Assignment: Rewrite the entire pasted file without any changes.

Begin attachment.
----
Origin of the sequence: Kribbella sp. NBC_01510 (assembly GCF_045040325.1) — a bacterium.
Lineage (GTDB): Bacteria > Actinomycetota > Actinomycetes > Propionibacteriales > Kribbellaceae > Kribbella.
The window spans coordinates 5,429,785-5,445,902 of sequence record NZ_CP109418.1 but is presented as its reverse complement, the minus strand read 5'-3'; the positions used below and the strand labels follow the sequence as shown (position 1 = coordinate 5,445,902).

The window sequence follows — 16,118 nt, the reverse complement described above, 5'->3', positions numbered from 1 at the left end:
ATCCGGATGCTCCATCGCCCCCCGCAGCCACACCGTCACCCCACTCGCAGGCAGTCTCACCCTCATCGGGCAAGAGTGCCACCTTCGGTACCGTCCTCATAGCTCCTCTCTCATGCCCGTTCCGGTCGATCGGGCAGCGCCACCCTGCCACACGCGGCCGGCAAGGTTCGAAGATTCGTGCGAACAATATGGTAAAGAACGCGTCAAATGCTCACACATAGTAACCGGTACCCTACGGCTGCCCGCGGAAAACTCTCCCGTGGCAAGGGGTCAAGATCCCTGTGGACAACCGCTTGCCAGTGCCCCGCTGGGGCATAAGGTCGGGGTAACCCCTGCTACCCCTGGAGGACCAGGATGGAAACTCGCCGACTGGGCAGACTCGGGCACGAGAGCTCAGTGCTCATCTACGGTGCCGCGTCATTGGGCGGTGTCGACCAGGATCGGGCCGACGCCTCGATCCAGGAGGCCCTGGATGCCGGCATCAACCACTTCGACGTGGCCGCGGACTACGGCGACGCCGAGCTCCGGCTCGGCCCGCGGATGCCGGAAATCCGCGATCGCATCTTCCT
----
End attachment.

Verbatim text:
Origin of the sequence: Kribbella sp. NBC_01510 (assembly GCF_045040325.1) — a bacterium.
Lineage (GTDB): Bacteria > Actinomycetota > Actinomycetes > Propionibacteriales > Kribbellaceae > Kribbella.
The window spans coordinates 5,429,785-5,445,902 of sequence record NZ_CP109418.1 but is presented as its reverse complement, the minus strand read 5'-3'; the positions used below and the strand labels follow the sequence as shown (position 1 = coordinate 5,445,902).

The window sequence follows — 16,118 nt, the reverse complement described above, 5'->3', positions numbered from 1 at the left end:
ATCCGGATGCTCCATCGCCCCCCGCAGCCACACCGTCACCCCACTCGCAGGCAGTCTCACCCTCATCGGGCAAGAGTGCCACCTTCGGTACCGTCCTCATAGCTCCTCTCTCATGCCCGTTCCGGTCGATCGGGCAGCGCCACCCTGCCACACGCGGCCGGCAAGGTTCGAAGATTCGTGCGAACAATATGGTAAAGAACGCGTCAAATGCTCACACATAGTAACCGGTACCCTACGGCTGCCCGCGGAAAACTCTCCCGTGGCAAGGGGTCAAGATCCCTGTGGACAACCGCTTGCCAGTGCCCCGCTGGGGCATAAGGTCGGGGTAACCCCTGCTACCCCTGGAGGACCAGGATGGAAACTCGCCGACTGGGCAGACTCGGGCACGAGAGCTCAGTGCTCATCTACGGTGCCGCGTCATTGGGCGGTGTCGACCAGGATCGGGCCGACGCCTCGATCCAGGAGGCCCTGGATGCCGGCATCAACCACTTCGACGTGGCCGCGGACTACGGCGACGCCGAGCTCCGGCTCGGCCCGCGGATGCCGGAAATCCGCGATCGCATCTTCCT